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EMPLOY PROFILE

VAULT EMPLOYER PROFILE:

A.T. KEARNEY

BY THE STAFF OF VAULT

© 2002 Vault Inc.

Copyright © 2002 by Vault Inc. All rights reserved. All information in this book is subject to change without notice. Vault makes no claims as to the accuracy and reliability of the information contained within and disclaims all warranties. No part of this book may be reproduced or transmitted in any form or by any means, electronic or mechanical, for any purpose, without the express written permission of Vault Inc. Vault, the Vault logo, and “the insider career networkTM” are trademarks of Vault Inc. For information about permission to reproduce selections from this book, contact Vault Inc., 150 W22nd Street, New York, New York 10011, (212) 366–4212. Library of Congress CIP Data is available. ISBN 1–58131–190-7 Printed in the United States of America

A.T. Kearney

Table of Contents
INTRODUCTION 1
Overview . . . . . . . . . . . . . . . . . . . . . . . . . . . . . . . . . . . . . . . . . . . . . . . .1 A.T. Kearney at a Glance . . . . . . . . . . . . . . . . . . . . . . . . . . . . . . . . . . . .2

THE SCOOP

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History . . . . . . . . . . . . . . . . . . . . . . . . . . . . . . . . . . . . . . . . . . . . . . . . . .3

ORGANIZATION

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Key Officers . . . . . . . . . . . . . . . . . . . . . . . . . . . . . . . . . . . . . . . . . . . . .11 Departments . . . . . . . . . . . . . . . . . . . . . . . . . . . . . . . . . . . . . . . . . . . . .11 Office Locations . . . . . . . . . . . . . . . . . . . . . . . . . . . . . . . . . . . . . . . . . .12

VAULT NEWSWIRE

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OUR SURVEY SAYS

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GETTING HIRED

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Overview of the Hiring Process . . . . . . . . . . . . . . . . . . . . . . . . . . . . . .23 To Apply . . . . . . . . . . . . . . . . . . . . . . . . . . . . . . . . . . . . . . . . . . . . . . . .25 Questions to Expect . . . . . . . . . . . . . . . . . . . . . . . . . . . . . . . . . . . . . . .28 Questions to Ask . . . . . . . . . . . . . . . . . . . . . . . . . . . . . . . . . . . . . . . . . .30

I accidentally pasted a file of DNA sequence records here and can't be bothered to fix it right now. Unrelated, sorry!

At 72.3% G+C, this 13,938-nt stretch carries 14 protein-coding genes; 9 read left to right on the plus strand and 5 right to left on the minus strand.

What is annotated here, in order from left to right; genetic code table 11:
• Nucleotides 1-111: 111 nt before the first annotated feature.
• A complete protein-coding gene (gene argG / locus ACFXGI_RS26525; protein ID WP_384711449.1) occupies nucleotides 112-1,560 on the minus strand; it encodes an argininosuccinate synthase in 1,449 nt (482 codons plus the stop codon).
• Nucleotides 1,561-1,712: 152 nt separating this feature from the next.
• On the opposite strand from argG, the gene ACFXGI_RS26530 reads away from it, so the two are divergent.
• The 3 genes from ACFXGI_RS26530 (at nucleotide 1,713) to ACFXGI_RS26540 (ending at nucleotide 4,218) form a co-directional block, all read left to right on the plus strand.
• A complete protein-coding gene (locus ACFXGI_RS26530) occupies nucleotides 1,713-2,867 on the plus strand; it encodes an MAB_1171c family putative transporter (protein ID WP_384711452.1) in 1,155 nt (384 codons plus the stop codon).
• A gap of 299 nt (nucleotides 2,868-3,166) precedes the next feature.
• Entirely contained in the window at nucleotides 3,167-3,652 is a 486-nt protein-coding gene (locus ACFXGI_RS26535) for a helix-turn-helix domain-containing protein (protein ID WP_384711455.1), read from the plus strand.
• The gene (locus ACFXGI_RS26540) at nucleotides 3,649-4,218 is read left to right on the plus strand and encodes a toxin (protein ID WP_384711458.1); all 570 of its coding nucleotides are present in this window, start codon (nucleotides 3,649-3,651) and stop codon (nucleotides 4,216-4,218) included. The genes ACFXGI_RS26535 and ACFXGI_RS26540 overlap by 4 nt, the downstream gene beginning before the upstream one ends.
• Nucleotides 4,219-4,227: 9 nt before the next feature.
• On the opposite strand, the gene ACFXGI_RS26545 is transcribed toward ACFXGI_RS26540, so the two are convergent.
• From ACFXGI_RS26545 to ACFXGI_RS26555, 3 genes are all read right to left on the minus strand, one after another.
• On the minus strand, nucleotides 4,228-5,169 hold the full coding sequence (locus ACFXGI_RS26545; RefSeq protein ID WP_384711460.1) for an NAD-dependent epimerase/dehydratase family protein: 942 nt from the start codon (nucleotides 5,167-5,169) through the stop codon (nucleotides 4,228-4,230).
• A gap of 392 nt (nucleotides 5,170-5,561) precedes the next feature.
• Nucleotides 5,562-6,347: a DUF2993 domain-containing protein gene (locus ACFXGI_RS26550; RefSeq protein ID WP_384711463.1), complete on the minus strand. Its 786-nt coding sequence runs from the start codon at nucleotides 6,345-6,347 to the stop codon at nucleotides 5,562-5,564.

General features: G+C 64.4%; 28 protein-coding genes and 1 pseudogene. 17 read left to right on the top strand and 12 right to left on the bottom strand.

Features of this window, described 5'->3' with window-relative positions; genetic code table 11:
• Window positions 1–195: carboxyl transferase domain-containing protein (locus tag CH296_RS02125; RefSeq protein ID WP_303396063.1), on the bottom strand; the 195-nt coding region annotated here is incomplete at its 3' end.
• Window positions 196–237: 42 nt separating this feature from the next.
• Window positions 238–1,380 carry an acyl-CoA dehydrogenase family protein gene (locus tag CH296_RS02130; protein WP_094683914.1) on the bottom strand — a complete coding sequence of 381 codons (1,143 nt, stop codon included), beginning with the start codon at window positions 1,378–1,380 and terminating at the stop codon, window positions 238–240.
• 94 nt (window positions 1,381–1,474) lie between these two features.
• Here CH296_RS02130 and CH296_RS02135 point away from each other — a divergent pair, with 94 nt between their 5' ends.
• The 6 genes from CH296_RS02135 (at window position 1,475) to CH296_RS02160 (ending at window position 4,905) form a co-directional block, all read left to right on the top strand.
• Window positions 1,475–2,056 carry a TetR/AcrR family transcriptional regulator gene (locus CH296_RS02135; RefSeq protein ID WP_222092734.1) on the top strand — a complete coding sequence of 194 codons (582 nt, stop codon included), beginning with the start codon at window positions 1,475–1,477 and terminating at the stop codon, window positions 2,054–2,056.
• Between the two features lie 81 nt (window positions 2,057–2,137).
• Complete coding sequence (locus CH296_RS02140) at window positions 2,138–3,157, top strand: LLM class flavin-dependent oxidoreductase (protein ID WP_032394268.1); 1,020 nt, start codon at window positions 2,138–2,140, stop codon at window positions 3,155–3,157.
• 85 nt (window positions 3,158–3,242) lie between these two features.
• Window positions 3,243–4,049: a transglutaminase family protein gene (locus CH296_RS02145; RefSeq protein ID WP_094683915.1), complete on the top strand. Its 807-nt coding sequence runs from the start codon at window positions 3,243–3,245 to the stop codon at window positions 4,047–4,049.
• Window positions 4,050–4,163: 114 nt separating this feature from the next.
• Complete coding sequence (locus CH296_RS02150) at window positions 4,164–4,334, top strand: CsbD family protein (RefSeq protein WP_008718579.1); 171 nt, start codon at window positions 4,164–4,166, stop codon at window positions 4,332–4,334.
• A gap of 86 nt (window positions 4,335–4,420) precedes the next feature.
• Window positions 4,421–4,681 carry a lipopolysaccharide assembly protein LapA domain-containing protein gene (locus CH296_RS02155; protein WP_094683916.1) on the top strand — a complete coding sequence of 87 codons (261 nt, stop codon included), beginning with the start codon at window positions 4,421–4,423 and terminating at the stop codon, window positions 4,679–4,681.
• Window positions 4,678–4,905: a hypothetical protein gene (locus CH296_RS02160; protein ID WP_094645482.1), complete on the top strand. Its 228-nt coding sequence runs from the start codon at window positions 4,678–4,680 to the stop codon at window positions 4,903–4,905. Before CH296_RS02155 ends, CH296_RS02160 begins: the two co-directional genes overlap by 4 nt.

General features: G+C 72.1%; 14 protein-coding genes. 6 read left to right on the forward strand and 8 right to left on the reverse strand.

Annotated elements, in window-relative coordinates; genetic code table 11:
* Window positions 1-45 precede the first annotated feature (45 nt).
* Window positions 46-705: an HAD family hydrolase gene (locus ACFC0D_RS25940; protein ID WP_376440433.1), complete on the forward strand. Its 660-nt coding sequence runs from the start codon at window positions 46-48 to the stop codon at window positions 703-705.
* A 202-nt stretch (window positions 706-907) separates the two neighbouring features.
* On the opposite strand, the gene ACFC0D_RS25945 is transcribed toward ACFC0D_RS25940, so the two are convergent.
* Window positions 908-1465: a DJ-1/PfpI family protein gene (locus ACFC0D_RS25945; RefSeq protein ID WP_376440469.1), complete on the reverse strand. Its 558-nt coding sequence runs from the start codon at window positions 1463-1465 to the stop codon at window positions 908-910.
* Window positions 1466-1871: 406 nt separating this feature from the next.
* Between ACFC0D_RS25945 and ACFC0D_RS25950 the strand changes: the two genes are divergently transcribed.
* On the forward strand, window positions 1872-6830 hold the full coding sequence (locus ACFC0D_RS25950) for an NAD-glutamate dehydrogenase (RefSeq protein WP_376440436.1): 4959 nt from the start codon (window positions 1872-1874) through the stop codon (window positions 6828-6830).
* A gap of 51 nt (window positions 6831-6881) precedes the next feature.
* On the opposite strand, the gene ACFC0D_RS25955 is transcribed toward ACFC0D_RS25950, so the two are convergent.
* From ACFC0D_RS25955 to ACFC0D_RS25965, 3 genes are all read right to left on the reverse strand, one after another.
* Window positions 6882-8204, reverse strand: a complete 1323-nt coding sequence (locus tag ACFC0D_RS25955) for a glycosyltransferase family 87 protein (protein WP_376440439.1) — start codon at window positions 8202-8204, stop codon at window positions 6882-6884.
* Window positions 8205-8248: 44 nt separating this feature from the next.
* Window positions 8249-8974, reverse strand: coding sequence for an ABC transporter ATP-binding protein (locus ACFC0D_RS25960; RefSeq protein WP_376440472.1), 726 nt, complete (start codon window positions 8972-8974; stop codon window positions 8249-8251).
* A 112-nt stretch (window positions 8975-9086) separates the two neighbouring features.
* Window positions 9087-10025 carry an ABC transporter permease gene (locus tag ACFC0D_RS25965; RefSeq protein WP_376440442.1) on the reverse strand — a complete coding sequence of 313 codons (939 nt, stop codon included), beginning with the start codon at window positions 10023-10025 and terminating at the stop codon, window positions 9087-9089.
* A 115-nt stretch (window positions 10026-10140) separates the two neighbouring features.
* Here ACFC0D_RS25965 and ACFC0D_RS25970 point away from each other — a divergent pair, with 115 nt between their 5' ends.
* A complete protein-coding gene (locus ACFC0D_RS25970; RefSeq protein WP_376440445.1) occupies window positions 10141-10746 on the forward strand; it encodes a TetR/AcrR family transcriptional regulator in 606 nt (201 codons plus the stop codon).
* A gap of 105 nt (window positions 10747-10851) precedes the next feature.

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ON THE JOB

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A Day in the Life . . . . . . . . . . . . . . . . . . . . . . . . . . . . . . . . . . . . . . . . .33 Job Descriptions . . . . . . . . . . . . . . . . . . . . . . . . . . . . . . . . . . . . . . . . . .34 Career Path . . . . . . . . . . . . . . . . . . . . . . . . . . . . . . . . . . . . . . . . . . . . . .38

FINAL ANALYSIS

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RECOMMENDED READING

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A.T. Kearney

Introduction
Overview
When management professor James Oscar McKinsey started a small consultancy in 1926, he had no inkling that one of his first partners would eventually flee the nest and spread his own entrepreneurial wings. Nevertheless, Andrew Thomas Kearney’s chance at independent control arrived in 1939, when the firm split into separate branches. Kearney, who had gained renown through his accounting and budgetary expertise, immediately staked a claim on the Chicago branch. Kearney also named the office after himself. Just over three-quarters of a century since its inception, A.T. Kearney has 60 offices in 35 countries, and it employs 5,000 workers, including 2,500 consultants. Since its beginnings, it has ventured into almost every major sector, from aerospace to automotive, health care to high tech, operations to IT. A.T. Kearney’s task is now to fulfill the vision of its CEO, Dietmar Ostermann. Having joined with Electronic Data Systems, the firm wants to do it all, from strategy to nuts-and-bolts operations management.

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A.T. Kearney at a glance
5400 Legacy Drive Mailstop B1-1A-01 Plano, TX 75024 Phone: (972) 604-4600 Fax: (972) 604-9596 www.atkearney.com

UPPERS
• No up-or-out pressure • Good firm camaraderie

DOWNERS
• Pressure to bill • Limited career development support • Recent layoffs

LOCATIONS
Plano, TX (HQ) 60 offices worldwide

PRACTICE AREAS
Operations Consulting Strategy & Organization Consulting Technology Consulting Executive Searches • • • • • • • •

THE BUZZ

WHAT EMPLOYEES AT OTHER FIRMS ARE SAYING

THE STATS
Employer Type: Subsidiary of EDS CEO: Dietmar Ostermann 2001 Employees: 4,600 2001 Revenues: $1.34 billion

“Hard-driving” “Solid but not special” “Smart people” “Best days are over” “Old school” “Good in automotive industry” “Spartan” “Highly professional”

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A.T. Kearney

The Scoop
History